Deciphering changes in your credit score

Your credit score is probably one of the biggest financial mysteries ever invented. The FICO score is created through some fancy math based upon a zillion pieces of information in your credit file. Do consumers really understand them? Well it's kind of hard to understand something that is so secretive. There are guides to improving your credit score, but still, no one can tell you exactly how much one thing or another will increase or decrease your credit score.

So today I'm providing one little tidbit of information from my own credit file. Through some class action settlement, I was given three free months of access to Equifax's "Score Watch" service. This is not something I would pay for. I believe that the services offered by the credit agencies are generally a waste of money. But I got this for free, so I'm using it.

Here's what I found when I logged on today. Last week there was an inquiry on my credit file from a credit card company through which I had applied for credit. The same day, my credit score went down 11 points. So there you have it. That was my decrease for an inquiry, which typically causes your score to go down because it signals that you may be "shopping" for credit, which is considered negative.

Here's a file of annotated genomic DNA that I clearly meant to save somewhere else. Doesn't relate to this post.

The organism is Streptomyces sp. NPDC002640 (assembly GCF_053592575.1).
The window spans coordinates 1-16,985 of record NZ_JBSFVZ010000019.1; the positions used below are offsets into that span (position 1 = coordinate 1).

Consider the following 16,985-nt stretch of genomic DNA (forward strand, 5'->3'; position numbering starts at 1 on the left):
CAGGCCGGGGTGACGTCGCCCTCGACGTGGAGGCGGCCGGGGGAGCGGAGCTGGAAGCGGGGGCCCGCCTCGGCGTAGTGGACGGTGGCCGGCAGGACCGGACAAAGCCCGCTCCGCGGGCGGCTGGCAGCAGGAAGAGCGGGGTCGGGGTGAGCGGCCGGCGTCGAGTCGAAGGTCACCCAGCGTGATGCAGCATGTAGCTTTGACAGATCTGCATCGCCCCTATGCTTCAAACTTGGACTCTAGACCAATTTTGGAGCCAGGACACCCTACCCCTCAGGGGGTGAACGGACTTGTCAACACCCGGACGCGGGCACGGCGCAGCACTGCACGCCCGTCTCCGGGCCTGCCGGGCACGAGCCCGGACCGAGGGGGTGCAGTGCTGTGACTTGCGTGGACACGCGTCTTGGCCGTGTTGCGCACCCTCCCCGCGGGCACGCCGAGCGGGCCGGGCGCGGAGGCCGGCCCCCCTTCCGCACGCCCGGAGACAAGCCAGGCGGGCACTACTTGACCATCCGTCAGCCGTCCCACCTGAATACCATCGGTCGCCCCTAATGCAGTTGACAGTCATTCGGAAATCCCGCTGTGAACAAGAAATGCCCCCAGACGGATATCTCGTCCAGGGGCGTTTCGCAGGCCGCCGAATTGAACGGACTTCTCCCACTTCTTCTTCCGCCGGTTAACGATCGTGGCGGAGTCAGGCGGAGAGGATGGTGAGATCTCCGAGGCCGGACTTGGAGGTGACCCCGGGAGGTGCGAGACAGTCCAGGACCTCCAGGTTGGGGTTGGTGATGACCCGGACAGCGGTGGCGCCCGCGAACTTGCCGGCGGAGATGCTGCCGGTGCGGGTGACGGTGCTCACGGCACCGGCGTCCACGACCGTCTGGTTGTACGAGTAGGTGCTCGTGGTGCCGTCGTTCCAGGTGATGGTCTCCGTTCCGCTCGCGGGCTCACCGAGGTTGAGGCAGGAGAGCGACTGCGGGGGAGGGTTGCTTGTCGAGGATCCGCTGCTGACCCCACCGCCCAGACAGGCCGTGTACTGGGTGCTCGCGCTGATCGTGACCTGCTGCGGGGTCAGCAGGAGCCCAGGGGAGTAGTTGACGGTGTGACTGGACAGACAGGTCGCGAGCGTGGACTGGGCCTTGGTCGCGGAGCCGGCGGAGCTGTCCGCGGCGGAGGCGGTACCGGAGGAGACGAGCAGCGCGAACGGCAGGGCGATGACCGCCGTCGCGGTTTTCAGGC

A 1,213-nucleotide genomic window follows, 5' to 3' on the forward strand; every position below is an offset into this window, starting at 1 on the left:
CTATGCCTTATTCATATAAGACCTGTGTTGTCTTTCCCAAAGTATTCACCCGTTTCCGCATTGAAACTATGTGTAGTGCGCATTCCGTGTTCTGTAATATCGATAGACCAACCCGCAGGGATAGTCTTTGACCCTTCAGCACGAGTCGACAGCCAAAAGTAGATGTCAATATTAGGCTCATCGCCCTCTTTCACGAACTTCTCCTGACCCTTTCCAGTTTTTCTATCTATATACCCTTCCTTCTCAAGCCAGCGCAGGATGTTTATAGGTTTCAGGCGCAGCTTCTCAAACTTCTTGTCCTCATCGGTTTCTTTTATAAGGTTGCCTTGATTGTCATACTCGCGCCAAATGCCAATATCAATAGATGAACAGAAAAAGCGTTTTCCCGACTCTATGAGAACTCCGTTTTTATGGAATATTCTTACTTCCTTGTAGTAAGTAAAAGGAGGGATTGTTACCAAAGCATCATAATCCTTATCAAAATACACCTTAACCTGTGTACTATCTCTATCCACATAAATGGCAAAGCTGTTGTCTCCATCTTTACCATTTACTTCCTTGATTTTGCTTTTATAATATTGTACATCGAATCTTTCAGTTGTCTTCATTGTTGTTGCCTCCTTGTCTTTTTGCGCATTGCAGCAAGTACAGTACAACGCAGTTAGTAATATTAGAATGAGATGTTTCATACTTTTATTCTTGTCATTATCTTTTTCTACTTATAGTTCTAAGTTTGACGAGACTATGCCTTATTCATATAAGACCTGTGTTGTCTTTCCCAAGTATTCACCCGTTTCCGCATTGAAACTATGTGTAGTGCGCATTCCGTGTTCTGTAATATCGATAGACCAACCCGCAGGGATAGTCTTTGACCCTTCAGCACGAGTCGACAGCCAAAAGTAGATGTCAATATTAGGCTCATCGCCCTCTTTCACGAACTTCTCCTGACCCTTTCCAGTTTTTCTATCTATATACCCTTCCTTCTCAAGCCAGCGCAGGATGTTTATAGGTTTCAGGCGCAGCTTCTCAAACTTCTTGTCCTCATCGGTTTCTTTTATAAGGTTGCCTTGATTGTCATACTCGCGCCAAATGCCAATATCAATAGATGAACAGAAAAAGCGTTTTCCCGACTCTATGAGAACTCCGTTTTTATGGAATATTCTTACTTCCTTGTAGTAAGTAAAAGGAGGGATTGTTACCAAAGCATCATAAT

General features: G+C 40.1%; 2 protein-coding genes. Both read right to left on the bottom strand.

I have no idea if that's a typical decrease related to an inquiry.... due to the whole secret formula thing that the credit score people have going on. So of course, your decrease related to an inquiry may be more or less and no one can tell you how or why that is or give you a better idea of exactly what your decrease may be. But that was mine.

Tracy L. Coenen, CPA, MBA, CFE performs fraud examinations and financial investigations for her company Sequence Inc. Forensic Accounting, and is the author of Essentials of Corporate Fraud.